·       Hands should be somewhere on the “inside line” (area between the vertical planes of the shoulders), above the belt-line and below the chin.  Your hand position is going to be dependent upon your activity and your personal comfort.  The most important thing is that your hands somehow fill the centerline and be ready to cover/counterattack. 

·       Head straight ahead.  If possible don’t raise your chin too much, so that you are looking up.  If it turns into a standup striking confrontation, you will want to drop your chin and project the frontal plate, or forehead to prevent being knocked out from an uppercut or strike to the chin.  If it turns into a clinch, or grappling confrontation, the head may have to be up.  NEVER LET A THREAT/TARGET/HVI GRAB YOUR HEAD OR PULL IT DOWN, because the body will go/follow your head.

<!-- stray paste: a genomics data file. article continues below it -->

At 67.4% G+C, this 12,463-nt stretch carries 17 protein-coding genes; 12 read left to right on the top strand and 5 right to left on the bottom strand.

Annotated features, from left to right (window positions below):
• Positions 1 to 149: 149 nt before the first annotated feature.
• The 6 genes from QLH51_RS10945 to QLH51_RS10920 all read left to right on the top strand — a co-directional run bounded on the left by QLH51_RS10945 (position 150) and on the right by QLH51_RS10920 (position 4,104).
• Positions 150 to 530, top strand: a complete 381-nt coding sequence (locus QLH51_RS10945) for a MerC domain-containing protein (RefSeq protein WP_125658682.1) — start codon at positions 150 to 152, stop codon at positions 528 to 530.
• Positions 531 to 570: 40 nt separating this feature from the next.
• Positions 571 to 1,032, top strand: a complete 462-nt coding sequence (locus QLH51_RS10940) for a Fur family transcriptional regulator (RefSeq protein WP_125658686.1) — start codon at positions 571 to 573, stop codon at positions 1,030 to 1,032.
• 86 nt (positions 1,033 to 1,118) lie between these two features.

A few important details from a situational awareness standpoint is to note/key off the following:  Which hand/wrist does he wear a watch?  Left or Right?  Which pocket does he have a folding knife clipped inside?  Left or Right?  Which foot does he have forward?  Left or Right? 

These simple things will normally tell you if he is right or left-handed or an orthodox or southpaw fighter.  This will help you better position yourself outside his lead foot and to his backside.  From here you can end the fight quicker and safer.   

Now let’s build off this and end the fight.  Here are a few acronyms that will help you remember all this and apply it.  The first is SCOPE, which stands for Simplicity, Control, Offense, Power & Effectiveness. 

Each of these principles is as important as the others.  Take one away and you’ll have a hole in your combative skills.